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Māori authorities have a future focus

Māori authorities have a future focus

30 June 2014

Nearly all commercial businesses owned by Māori authorities have a clear vision or mission statement, according to Tatauranga Umanga Māori 2014, a report released by Statistics New Zealand today.

“The fact that 96 percent of Māori authority businesses have a vision statement shows they’re approaching business quite differently from other commercial enterprises,” Tatauranga Umanga Māori manager Jason Attewell said. Only 58 percent of total New Zealand businesses report having a clear vision for the future.

The report also highlights the difference in geographical locations of Māori authorities. Almost half of Māori authorities are located in the Bay of Plenty and Waikato regions. “While 1 in 3 New Zealand businesses are based in Auckland, that figure drops to 1 in 20 for Māori authorities. We found that Māori authorities tend to be located in more rural areas, which reflects their predominantly land-based assets,” said Mr Attewell.

Māori authorities also tend to hold high proportions of fixed tangible assets, accounting for 49 percent of their total value, compared with 28 percent for total New Zealand businesses.

“Sustainability and providing for future generations are likely the drivers behind the physical-asset-based businesses we’re seeing in Māori authorities,” Mr Attewell said.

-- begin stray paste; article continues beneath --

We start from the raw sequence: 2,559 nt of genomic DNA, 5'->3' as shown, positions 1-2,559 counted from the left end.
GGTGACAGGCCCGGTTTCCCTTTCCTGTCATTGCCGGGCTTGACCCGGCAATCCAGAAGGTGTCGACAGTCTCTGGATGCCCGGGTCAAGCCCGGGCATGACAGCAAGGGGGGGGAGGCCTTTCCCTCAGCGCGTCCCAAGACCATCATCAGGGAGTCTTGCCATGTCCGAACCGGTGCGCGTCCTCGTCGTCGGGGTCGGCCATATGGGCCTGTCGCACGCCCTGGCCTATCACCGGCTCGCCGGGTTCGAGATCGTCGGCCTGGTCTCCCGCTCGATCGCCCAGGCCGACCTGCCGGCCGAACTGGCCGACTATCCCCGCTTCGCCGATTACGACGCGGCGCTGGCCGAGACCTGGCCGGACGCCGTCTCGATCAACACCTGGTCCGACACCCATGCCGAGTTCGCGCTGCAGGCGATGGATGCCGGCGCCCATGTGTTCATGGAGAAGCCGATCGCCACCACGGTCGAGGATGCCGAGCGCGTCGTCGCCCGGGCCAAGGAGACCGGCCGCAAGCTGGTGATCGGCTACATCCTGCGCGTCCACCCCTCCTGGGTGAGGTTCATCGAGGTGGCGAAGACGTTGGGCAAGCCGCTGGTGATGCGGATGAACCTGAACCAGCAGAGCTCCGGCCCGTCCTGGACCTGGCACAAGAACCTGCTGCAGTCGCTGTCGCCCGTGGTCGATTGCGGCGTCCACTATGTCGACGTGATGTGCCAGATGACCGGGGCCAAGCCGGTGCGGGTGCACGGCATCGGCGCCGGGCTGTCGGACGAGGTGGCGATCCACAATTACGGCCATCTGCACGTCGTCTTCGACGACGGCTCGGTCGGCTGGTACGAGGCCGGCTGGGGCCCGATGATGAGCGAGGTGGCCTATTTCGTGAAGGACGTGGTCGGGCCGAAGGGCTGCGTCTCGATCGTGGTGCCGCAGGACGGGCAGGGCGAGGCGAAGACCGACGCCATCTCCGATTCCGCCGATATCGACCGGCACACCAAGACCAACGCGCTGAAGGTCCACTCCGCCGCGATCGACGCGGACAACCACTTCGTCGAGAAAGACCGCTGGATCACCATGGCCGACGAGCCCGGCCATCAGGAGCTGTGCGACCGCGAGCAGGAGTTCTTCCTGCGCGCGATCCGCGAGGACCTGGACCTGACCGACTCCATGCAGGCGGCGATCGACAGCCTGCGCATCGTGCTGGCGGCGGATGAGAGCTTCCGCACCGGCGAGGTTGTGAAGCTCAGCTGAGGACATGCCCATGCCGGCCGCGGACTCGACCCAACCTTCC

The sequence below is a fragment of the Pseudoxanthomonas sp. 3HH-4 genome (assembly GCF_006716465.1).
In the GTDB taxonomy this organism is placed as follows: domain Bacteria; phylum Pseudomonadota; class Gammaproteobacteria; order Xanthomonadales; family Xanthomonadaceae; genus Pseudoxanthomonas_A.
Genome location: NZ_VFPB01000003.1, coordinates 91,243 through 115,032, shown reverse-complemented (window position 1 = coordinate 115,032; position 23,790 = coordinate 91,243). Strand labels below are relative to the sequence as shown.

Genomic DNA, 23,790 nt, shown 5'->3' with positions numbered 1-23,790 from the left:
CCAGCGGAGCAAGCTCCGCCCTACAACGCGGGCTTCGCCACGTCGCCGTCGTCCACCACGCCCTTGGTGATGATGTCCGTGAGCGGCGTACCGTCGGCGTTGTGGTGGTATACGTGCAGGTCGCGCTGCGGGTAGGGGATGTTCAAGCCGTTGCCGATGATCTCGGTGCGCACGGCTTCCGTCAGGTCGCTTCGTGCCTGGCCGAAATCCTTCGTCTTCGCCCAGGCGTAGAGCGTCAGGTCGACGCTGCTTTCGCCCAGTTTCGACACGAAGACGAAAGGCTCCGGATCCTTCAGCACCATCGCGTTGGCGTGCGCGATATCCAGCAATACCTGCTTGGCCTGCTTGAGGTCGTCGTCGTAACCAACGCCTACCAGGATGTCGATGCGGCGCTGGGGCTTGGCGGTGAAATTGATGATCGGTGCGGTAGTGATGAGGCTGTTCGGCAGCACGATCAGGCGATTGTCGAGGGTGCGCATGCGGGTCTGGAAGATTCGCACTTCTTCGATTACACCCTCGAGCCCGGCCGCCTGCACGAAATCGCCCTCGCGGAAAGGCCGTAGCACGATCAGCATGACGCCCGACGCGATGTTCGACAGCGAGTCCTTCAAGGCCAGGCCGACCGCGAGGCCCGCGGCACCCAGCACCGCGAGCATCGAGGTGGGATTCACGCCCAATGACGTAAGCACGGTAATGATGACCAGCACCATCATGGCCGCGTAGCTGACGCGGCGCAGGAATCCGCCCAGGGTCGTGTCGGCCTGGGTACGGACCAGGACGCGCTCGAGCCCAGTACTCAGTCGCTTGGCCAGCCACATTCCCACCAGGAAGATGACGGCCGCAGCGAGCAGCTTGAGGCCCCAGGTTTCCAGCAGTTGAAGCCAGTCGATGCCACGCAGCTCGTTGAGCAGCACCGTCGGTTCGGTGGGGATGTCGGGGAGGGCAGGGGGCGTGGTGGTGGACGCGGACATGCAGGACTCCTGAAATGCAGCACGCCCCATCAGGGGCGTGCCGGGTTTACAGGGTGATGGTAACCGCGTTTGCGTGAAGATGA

China was the leading destination for goods exported by Māori authorities. Goods exported to China were worth $274 million in the March 2014 year, up 67 percent from the previous year.

The report Tatauranga Umanga Māori 2014 is part of Tatauranga Umanga Māori, a multi-year research project that involves identifying Māori authorities and compiling statistics about them. The report includes a summary of such statistics – using existing data collections carried out by Statistics New Zealand.

While Tatauranga Umanga Māori 2014 concentrates on easily identifiable Māori authorities, Statistics NZ plans to eventually be able to identify all Māori businesses. The report illustrates the wealth of information available from official statistics if we can identify Māori businesses, and shows the contribution of these organisations to the New Zealand economy.

Read the report – Tatauranga Umanga Māori 2014: Statistics on Māori authorities.


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